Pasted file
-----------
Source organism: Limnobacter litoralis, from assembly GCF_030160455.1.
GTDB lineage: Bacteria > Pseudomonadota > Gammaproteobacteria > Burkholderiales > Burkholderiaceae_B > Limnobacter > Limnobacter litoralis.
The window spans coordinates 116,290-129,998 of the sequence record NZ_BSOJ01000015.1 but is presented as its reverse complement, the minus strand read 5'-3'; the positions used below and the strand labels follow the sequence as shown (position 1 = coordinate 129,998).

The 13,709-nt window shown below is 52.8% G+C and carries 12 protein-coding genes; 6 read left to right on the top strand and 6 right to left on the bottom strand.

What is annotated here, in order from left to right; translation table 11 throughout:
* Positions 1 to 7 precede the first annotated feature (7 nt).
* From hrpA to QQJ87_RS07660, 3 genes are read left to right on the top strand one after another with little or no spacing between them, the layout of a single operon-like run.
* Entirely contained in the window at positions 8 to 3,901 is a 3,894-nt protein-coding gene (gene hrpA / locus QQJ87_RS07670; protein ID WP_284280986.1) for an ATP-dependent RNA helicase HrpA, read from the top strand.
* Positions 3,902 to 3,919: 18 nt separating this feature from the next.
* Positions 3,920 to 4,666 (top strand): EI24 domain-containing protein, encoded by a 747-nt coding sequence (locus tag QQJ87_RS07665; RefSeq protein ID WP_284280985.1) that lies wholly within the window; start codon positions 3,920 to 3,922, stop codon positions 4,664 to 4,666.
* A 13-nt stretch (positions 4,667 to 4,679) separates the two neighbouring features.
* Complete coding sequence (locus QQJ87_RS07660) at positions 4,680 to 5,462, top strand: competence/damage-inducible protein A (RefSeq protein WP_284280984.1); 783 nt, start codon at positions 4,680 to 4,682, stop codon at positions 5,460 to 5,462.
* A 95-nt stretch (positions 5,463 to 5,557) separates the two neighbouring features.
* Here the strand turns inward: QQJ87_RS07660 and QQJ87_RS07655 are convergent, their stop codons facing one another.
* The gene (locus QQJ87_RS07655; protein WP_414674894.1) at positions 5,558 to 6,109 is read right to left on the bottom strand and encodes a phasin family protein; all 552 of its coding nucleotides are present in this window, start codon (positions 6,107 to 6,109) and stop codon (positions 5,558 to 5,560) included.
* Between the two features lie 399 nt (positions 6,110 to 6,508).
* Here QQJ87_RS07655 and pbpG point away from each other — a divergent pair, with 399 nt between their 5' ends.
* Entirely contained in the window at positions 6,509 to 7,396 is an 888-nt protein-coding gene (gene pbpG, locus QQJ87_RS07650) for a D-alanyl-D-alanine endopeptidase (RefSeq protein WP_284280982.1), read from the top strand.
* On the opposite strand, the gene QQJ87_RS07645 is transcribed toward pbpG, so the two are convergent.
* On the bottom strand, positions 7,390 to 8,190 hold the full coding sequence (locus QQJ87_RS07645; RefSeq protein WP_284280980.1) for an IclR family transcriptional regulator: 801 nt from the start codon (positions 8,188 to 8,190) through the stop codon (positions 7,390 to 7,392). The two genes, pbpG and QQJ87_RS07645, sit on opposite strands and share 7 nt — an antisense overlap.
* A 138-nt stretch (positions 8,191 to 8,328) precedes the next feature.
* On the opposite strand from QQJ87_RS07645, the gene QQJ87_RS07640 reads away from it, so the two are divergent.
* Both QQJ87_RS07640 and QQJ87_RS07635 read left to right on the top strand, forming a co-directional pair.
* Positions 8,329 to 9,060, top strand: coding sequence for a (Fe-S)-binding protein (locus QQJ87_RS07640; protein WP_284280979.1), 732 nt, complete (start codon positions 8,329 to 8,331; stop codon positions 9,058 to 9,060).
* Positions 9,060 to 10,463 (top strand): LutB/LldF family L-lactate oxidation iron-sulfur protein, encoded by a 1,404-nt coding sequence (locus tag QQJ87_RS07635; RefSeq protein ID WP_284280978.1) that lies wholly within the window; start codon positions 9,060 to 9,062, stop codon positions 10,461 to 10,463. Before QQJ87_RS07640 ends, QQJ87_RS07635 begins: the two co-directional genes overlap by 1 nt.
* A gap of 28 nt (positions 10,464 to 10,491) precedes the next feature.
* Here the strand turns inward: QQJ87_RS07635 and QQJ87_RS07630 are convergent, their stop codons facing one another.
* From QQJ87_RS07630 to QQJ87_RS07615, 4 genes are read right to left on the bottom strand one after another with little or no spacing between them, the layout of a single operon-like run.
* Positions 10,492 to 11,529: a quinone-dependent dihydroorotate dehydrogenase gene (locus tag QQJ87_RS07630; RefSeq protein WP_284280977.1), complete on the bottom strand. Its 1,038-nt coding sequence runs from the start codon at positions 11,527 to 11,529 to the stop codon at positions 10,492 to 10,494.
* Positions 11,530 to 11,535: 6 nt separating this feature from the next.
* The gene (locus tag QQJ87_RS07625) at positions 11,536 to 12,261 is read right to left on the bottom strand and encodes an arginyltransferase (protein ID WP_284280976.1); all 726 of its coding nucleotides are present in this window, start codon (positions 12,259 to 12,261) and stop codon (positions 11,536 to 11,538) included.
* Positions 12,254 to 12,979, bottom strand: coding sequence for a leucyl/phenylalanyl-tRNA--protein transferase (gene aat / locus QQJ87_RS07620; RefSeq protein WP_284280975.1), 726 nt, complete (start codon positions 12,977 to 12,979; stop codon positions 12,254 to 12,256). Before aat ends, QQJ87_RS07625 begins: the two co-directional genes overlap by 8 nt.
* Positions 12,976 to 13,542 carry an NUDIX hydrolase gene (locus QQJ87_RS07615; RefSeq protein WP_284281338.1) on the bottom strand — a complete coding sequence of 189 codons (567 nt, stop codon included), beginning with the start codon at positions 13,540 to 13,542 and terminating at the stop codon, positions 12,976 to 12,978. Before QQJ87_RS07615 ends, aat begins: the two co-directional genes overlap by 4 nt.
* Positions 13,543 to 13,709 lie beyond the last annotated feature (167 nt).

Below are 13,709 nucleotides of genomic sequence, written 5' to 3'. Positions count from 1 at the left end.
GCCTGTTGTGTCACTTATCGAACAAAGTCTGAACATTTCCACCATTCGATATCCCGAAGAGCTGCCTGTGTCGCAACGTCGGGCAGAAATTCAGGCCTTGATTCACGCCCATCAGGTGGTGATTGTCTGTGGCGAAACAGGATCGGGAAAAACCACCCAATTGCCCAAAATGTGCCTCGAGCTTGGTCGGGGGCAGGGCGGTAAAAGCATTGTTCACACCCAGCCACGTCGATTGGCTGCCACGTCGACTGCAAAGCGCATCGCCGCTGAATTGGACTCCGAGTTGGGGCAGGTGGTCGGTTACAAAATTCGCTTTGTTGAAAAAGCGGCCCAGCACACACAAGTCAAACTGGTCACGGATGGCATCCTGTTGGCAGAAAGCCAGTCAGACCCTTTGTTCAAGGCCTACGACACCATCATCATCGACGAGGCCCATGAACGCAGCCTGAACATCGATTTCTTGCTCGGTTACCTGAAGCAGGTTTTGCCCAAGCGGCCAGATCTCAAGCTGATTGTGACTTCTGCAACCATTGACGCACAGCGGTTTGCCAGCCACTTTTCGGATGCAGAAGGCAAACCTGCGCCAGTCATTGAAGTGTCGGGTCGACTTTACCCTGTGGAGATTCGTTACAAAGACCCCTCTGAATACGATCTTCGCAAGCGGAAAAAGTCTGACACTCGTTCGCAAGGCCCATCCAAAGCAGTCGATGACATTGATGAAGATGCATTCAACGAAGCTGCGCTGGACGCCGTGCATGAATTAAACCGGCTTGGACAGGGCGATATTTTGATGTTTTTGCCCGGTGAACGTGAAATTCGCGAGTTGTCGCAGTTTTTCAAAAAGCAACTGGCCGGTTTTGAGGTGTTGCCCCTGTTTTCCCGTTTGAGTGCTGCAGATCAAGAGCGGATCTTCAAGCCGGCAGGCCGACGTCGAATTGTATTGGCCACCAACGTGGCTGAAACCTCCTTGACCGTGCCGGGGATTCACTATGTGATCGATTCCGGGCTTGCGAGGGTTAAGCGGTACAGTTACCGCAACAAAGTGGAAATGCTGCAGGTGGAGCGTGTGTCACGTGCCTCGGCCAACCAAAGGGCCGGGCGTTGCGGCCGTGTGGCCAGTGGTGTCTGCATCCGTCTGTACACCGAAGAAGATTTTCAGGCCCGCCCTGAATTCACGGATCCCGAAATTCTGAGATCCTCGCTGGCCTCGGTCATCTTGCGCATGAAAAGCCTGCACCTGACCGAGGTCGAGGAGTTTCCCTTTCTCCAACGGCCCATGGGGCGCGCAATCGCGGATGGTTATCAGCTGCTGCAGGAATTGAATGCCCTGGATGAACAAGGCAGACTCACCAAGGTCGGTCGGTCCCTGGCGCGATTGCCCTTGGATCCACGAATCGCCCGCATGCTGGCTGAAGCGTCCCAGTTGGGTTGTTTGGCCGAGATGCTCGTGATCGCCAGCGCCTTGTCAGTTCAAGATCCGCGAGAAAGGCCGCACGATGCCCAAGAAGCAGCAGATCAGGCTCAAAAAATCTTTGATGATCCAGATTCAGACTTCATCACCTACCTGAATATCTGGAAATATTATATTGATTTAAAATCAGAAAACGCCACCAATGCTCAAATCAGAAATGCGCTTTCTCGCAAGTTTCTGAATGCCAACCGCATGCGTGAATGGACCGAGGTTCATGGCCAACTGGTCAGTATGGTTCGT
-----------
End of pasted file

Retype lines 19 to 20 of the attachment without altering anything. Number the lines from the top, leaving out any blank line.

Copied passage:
* On the opposite strand, the gene QQJ87_RS07645 is transcribed toward pbpG, so the two are convergent.
* On the bottom strand, positions 7,390 to 8,190 hold the full coding sequence (locus QQJ87_RS07645; RefSeq protein WP_284280980.1) for an IclR family transcriptional regulator: 801 nt from the start codon (positions 8,188 to 8,190) through the stop codon (positions 7,390 to 7,392). The two genes, pbpG and QQJ87_RS07645, sit on opposite strands and share 7 nt — an antisense overlap.